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What Is A Shakuhachi

This was taken from Wikipedia...
The name shakuhachi means "1.8 shaku", referring to its size. It is a compound of two words:
* shaku (尺?) means "shaku", an archaic unit of width equal to 30.3 centimeters (0.994 English foot) and subdivided in ten subunits.
* hachi (八?) means "eight", here eight sun, or tenths of a shaku.
Thus, "shaku-hachi" means "one shaku eight sun" (almost 55 centimeters), the standard length of a shakuhachi. Other shakuhachi vary in length from about 1.3 shaku up to 3.3 shaku. Although the sizes differ, they are all still referred to generically as "shakuhachi".
A shakuhachi showing its utaguchi (歌口, blowing edge) and inlay
A recorder player blows into a duct—a narrow airway over a block which is called a "fipple"—and thus has limited pitch control. The shakuhachi player blows as one would blow across the top of an empty bottle (though the shakuhachi has a sharp edge to blow against) and has substantial pitch control. The five finger holes are tuned to a pentatonic scale with no half-tones, but the player can bend each pitch as much as a whole tone or more, using techniques called meri and kari, in which the blowing angle is adjusted to bend the pitch downward and upward, respectively. Pitches may also be lowered by shading or partially covering finger holes. Since most pitches can be achieved via several different fingering or blowing techniques on the shakuhachi, the timbre of each possibility is taken into account when composing or playing. The shakuhachi has a range of two full octaves (the lower is called otsu, the upper, kan) and a partial third octave (dai-kan). The different octaves are produced using subtle variations of breath and embouchure.
A 1.8 shakuhachi produces D4 (D above Middle C, 293.66Hz) as its fundamental—the lowest note it produces with all five finger holes covered, and a normal blowing angle. In contrast, a 2.4 shakuhachi has a fundamental of A3 (A below Middle C, 220Hz). As the length increases, the spacing of the finger holes also increases, stretching both fingers and technique. Longer flutes often have offset finger holes, and very long flutes are almost always custom made to suit individual players. Some honkyoku, in particular those of the Nezasaha (Kimpu-ryu) school are intended to be played on these longer flutes.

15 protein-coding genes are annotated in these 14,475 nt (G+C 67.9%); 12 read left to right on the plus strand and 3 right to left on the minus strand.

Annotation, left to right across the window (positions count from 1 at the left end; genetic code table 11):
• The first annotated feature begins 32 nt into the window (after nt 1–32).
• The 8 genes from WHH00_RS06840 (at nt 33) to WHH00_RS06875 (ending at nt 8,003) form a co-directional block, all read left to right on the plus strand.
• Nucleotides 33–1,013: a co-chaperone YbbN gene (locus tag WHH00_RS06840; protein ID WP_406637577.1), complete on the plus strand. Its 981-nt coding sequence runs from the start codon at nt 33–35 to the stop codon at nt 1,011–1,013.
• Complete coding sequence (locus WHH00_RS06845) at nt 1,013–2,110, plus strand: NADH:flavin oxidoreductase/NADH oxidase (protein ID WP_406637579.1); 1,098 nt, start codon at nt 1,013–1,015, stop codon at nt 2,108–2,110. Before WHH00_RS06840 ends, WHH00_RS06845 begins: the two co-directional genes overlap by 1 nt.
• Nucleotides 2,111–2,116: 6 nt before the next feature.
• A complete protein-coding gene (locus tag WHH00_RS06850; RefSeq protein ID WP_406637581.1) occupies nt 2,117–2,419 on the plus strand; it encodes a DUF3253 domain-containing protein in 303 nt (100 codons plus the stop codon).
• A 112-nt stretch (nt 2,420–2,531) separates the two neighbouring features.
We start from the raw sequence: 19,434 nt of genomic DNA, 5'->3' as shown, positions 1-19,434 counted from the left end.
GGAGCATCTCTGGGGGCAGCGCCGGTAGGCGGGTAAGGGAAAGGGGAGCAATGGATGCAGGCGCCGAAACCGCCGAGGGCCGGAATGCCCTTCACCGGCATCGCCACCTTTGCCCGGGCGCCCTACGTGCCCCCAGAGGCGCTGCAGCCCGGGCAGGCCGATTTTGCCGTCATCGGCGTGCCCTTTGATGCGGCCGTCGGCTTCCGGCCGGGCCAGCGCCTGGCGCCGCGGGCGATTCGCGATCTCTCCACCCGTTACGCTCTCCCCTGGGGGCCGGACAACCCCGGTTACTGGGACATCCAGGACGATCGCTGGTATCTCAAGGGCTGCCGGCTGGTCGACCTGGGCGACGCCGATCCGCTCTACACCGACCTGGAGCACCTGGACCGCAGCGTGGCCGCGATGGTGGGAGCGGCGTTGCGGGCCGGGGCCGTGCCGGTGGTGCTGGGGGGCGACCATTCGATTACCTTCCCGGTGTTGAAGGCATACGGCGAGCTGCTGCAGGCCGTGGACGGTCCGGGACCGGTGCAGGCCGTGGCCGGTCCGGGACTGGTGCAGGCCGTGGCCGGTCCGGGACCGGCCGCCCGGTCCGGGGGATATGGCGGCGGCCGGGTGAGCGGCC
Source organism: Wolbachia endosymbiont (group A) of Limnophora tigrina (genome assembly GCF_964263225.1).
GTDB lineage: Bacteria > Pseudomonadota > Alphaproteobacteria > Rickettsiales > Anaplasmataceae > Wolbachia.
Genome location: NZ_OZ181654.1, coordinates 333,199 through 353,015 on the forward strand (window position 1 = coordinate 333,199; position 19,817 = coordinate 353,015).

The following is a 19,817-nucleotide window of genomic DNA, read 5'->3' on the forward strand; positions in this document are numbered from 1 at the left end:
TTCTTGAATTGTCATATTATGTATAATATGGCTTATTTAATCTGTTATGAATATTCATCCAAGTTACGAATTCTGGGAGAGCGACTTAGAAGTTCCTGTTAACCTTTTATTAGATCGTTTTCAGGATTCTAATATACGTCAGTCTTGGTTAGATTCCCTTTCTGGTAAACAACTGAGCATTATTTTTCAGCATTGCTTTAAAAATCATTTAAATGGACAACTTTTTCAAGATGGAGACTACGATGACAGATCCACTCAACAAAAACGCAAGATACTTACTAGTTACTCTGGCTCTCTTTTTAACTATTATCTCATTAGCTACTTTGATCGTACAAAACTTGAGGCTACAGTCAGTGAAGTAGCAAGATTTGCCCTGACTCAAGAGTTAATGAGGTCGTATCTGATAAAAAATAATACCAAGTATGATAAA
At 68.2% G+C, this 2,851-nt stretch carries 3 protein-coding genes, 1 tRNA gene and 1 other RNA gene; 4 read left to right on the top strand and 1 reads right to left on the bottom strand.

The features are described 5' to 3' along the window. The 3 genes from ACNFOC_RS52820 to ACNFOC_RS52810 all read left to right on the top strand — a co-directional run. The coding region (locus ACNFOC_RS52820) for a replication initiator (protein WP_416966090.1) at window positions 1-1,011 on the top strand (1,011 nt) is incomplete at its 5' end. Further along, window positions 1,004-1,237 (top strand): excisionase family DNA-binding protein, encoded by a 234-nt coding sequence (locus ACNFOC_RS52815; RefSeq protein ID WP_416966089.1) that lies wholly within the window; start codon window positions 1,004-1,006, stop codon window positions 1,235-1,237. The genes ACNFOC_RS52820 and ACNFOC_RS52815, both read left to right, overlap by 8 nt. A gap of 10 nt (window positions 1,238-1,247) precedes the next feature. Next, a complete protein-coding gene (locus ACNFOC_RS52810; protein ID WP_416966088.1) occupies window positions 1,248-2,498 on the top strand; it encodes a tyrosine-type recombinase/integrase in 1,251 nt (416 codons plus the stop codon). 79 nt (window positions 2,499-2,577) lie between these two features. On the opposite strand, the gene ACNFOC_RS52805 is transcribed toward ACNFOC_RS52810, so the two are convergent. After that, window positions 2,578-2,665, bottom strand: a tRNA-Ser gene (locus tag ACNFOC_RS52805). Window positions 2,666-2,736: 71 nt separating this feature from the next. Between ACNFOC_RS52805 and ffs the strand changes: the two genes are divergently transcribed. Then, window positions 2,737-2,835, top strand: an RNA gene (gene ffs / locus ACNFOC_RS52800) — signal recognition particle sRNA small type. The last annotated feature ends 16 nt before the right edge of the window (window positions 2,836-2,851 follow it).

Much of the shakuhachi's subtlety (and player's skill) lies in its rich tone colouring, and the ability for its variation. Different fingerings, embouchures and amounts of meri can produce notes of the same pitch, but with subtle or dramatic differences in the tone colouring. The honkyoku pieces rely heavily on this aspect of the instrument to enhance their subtlety and depth.
Shakuhachi are usually made from the root end of a bamboo culm and are extremely versatile instruments. Holes can be covered partially (1/3 covered, 1/2, 2/3, etc.) and pitch varied subtly or substantially by changing the blowing angle. Professional players can produce virtually any pitch they wish from the instrument, and play a wide repertoire of original Zen music, ensemble music with koto, biwa, and shamisen, folk music, jazz, and other modern pieces.
Due to the skill required, the time involved, and the range of quality in materials to craft bamboo shakuhachi, one can expect to pay from USD 300 to USD 5,000 for a new or used flute. Because each piece of bamboo is unique, shakuhachi cannot be mass-produced, and craftsmen must spend much time finding the correct bore shape for each individual flute to result in correct pitch over all notes. Specimens of extremely high quality, with valuable inlays, or of historical significance can fetch USD 10,000 or more. Plastic or PVC shakuhachi have some advantages over their traditional bamboo counterparts: they are light weight, extremely durable, nearly impervious to heat and cold, and typically cost less than USD 100. Shakuhachi made of wood are also available, typically costing less than bamboo but more than synthetic materials. Nearly all players, however, prefer bamboo, citing tonal qualities, aesthetics, and tradition.
Wanderartist Wanderartist 31-35, M 2 Responses Aug 6, 2010

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Fascinating. Going to YouTube to see one now. Never heard of such an instrument.

great info...just learning to play...trying to find sheet music source.